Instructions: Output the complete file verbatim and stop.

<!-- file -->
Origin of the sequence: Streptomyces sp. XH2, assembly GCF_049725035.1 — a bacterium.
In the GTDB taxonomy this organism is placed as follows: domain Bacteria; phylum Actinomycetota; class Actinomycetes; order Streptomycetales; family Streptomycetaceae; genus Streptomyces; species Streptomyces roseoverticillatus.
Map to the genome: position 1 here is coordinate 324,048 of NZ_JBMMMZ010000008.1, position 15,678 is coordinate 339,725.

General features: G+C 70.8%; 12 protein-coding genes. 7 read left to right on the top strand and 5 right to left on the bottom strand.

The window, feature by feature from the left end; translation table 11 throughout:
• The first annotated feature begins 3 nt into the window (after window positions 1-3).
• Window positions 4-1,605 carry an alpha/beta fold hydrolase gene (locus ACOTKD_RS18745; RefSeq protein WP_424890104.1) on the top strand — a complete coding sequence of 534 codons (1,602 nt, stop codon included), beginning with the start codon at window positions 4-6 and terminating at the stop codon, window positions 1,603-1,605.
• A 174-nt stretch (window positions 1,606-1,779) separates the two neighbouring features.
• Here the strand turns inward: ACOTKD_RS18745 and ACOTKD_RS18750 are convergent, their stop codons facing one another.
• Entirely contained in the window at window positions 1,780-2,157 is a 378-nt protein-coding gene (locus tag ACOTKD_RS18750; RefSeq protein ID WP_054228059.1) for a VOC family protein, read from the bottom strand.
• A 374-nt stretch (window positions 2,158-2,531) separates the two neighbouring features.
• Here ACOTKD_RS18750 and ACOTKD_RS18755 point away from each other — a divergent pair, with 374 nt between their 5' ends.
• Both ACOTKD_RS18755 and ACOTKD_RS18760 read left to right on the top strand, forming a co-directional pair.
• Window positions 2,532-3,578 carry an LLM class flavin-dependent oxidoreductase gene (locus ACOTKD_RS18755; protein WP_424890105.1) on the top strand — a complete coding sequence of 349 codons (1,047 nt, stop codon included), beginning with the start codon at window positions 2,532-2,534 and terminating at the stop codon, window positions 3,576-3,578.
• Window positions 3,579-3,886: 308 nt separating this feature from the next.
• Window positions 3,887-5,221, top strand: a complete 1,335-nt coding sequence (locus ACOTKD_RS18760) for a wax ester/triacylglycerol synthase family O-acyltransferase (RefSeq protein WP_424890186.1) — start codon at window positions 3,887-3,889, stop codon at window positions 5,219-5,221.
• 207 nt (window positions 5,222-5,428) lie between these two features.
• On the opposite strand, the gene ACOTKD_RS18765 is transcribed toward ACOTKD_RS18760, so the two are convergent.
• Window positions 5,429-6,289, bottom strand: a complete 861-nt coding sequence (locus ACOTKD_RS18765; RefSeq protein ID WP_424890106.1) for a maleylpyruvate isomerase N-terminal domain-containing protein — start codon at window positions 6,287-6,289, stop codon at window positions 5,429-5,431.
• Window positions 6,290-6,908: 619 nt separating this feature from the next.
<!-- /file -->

Origin of the sequence: Streptomyces sp. XH2, assembly GCF_049725035.1 — a bacterium.
In the GTDB taxonomy this organism is placed as follows: domain Bacteria; phylum Actinomycetota; class Actinomycetes; order Streptomycetales; family Streptomycetaceae; genus Streptomyces; species Streptomyces roseoverticillatus.
Map to the genome: position 1 here is coordinate 324,048 of NZ_JBMMMZ010000008.1, position 15,678 is coordinate 339,725.

General features: G+C 70.8%; 12 protein-coding genes. 7 read left to right on the top strand and 5 right to left on the bottom strand.

The window, feature by feature from the left end; translation table 11 throughout:
• The first annotated feature begins 3 nt into the window (after window positions 1-3).
• Window positions 4-1,605 carry an alpha/beta fold hydrolase gene (locus ACOTKD_RS18745; RefSeq protein WP_424890104.1) on the top strand — a complete coding sequence of 534 codons (1,602 nt, stop codon included), beginning with the start codon at window positions 4-6 and terminating at the stop codon, window positions 1,603-1,605.
• A 174-nt stretch (window positions 1,606-1,779) separates the two neighbouring features.
• Here the strand turns inward: ACOTKD_RS18745 and ACOTKD_RS18750 are convergent, their stop codons facing one another.
• Entirely contained in the window at window positions 1,780-2,157 is a 378-nt protein-coding gene (locus tag ACOTKD_RS18750; RefSeq protein ID WP_054228059.1) for a VOC family protein, read from the bottom strand.
• A 374-nt stretch (window positions 2,158-2,531) separates the two neighbouring features.
• Here ACOTKD_RS18750 and ACOTKD_RS18755 point away from each other — a divergent pair, with 374 nt between their 5' ends.
• Both ACOTKD_RS18755 and ACOTKD_RS18760 read left to right on the top strand, forming a co-directional pair.
• Window positions 2,532-3,578 carry an LLM class flavin-dependent oxidoreductase gene (locus ACOTKD_RS18755; protein WP_424890105.1) on the top strand — a complete coding sequence of 349 codons (1,047 nt, stop codon included), beginning with the start codon at window positions 2,532-2,534 and terminating at the stop codon, window positions 3,576-3,578.
• Window positions 3,579-3,886: 308 nt separating this feature from the next.
• Window positions 3,887-5,221, top strand: a complete 1,335-nt coding sequence (locus ACOTKD_RS18760) for a wax ester/triacylglycerol synthase family O-acyltransferase (RefSeq protein WP_424890186.1) — start codon at window positions 3,887-3,889, stop codon at window positions 5,219-5,221.
• 207 nt (window positions 5,222-5,428) lie between these two features.
• On the opposite strand, the gene ACOTKD_RS18765 is transcribed toward ACOTKD_RS18760, so the two are convergent.
• Window positions 5,429-6,289, bottom strand: a complete 861-nt coding sequence (locus ACOTKD_RS18765; RefSeq protein ID WP_424890106.1) for a maleylpyruvate isomerase N-terminal domain-containing protein — start codon at window positions 6,287-6,289, stop codon at window positions 5,429-5,431.
• Window positions 6,290-6,908: 619 nt separating this feature from the next.